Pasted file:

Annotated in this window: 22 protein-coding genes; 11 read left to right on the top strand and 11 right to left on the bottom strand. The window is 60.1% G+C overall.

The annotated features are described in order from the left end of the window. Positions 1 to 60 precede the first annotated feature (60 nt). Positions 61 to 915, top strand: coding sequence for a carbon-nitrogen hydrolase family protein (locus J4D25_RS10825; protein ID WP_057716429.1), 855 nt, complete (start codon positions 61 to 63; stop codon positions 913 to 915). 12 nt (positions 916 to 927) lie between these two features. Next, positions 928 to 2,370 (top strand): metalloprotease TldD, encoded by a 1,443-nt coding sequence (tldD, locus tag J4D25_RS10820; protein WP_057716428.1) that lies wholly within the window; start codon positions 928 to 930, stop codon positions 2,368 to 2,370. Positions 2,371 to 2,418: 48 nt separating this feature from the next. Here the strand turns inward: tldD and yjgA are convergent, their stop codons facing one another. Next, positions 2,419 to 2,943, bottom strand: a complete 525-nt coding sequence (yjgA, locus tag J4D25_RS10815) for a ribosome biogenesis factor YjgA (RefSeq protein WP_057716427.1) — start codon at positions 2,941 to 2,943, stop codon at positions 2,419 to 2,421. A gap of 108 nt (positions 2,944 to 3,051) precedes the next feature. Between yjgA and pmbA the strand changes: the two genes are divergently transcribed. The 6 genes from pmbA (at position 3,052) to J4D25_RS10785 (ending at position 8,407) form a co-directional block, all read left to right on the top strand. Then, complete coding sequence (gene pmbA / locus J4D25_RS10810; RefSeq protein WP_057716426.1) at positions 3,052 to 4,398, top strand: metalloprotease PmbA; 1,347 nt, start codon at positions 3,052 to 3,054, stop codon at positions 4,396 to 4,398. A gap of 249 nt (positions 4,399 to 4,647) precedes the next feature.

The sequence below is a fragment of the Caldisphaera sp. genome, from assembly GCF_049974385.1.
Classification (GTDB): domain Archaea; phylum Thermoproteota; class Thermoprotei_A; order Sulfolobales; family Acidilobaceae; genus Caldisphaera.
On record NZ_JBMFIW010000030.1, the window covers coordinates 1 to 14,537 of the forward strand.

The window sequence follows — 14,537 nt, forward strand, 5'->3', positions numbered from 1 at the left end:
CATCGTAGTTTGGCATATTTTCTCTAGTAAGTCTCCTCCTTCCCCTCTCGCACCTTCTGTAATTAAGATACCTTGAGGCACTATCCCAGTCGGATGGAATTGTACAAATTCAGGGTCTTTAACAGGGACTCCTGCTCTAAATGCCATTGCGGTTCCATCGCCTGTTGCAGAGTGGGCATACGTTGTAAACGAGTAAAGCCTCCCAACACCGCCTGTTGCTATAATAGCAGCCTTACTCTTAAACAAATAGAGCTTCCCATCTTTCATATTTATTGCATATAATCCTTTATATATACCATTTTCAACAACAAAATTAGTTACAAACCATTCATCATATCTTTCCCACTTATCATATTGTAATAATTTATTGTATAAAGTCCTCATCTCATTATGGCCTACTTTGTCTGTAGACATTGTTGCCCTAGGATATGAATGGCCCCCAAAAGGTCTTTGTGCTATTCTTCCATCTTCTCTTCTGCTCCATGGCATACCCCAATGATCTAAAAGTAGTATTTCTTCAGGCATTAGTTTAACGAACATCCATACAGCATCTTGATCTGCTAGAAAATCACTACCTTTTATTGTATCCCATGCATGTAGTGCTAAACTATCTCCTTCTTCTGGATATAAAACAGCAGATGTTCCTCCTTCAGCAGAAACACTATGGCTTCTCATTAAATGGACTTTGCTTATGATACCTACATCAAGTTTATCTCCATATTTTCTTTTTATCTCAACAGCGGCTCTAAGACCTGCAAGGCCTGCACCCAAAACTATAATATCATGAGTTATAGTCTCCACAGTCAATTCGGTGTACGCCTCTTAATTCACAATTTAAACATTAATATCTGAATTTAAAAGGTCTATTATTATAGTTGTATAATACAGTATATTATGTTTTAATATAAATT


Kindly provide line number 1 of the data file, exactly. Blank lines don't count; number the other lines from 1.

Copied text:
Annotated in this window: 22 protein-coding genes; 11 read left to right on the top strand and 11 right to left on the bottom strand. The window is 60.1% G+C overall.